Second Acts leaps out of the starting gate so quickly that the reader must accept the story as given. There is no time to ask questions that might bog down the action. For instance, when Connor jumps into his time machine, he is careful to bring along the currency of 1833 (gold coins), but we are left to wonder: was he also wearing a pair of Nikes? Or was Connor also careful enough to strap on some period boots? Because Brown refuses to slow down the story by carefully addressing the minutiae of time travel logic, Second Acts easily and quickly slides into the realms of fantasy, science fiction, and escapism. In other words, we are free to enjoy the ride.

Not everything in Brown’s tale can be easily forgiven, however. A glaring oversight of the novel is that from cover to cover it remains unclear for whom or what the narrator is writing. Second Acts is told in first person, as if Connor is recalling the story of his time travels fireside, or is conveying his thoughts in a diary for some historical record. Clearly the tale is meant for Connor’s mid-19th century contemporaries, for throughout the story anachronistic references are explained parenthetically. For example, recalling a moment in 2015 (from whence the story begins), the narrator speaks of “heating foods in the microwave oven (a miraculous invention that cooks meals in mere seconds without fire).” Or late in the novel, a hair permanent is described as “a hairdresser’s technique used in the modern world to curl hair chemically.” For whose benefit are these references made? In The Time Machine, it is clear that the narrator recounts his time travels to dinner guests, and in A Connecticut Yankee, the story is first told to the narrator by a stranger (before turning into a first-person recollection). Brown’s narrative device remains unexplained.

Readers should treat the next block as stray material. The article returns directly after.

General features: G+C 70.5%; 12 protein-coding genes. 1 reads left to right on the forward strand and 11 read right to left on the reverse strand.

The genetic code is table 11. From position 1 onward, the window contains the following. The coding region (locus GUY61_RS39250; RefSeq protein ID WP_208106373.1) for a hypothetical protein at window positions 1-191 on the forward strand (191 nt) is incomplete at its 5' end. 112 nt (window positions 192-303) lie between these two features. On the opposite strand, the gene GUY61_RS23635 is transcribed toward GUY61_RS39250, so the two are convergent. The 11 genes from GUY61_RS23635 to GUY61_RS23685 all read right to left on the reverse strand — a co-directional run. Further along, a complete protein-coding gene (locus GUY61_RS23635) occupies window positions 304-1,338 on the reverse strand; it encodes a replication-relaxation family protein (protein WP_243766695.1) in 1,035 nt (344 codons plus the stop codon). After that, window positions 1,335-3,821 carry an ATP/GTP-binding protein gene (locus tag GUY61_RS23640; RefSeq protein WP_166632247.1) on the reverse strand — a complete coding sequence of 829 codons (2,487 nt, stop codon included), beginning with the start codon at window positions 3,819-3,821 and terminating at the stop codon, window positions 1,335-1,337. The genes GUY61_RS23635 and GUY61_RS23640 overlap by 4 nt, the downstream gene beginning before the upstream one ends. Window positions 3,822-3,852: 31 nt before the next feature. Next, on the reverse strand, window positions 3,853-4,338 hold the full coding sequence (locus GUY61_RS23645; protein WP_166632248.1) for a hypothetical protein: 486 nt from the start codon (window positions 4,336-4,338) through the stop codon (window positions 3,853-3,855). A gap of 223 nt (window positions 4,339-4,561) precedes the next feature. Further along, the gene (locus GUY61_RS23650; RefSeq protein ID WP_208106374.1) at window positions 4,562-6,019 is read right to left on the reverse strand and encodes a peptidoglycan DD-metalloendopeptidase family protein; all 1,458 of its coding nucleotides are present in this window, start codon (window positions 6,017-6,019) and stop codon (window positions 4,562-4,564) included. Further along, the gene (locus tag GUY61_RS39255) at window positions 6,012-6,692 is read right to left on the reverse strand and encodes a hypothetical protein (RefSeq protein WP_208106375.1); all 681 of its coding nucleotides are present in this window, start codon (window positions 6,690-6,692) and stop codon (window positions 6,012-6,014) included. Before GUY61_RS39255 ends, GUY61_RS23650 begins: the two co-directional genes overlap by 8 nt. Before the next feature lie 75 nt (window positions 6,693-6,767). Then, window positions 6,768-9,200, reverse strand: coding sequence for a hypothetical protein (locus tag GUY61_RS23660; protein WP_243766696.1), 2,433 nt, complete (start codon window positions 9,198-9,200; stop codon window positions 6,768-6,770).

Further, there is a lack of the “wow factor” one might expect of time travelers, or “time pilots” as they are called in the book. In both Connor’s recounting and in Rachel’s diary (through which we are able to follow her journey) there is an apparent lack of fascination with a) the act of time travel itself, and b) how people actually live in 1833, compared to our own expectations. Admissions along the lines of “I can’t believe they actually do/wear/believe this, when our history books teach us Americans of the 1830s do/wear/believe that” are minimal, to say the least. Instead, Rachel and Connor seem to accept their circumstances with a shrug, as if they went out for milk one day and were taken on an unexpected, but not out of the ordinary, detour.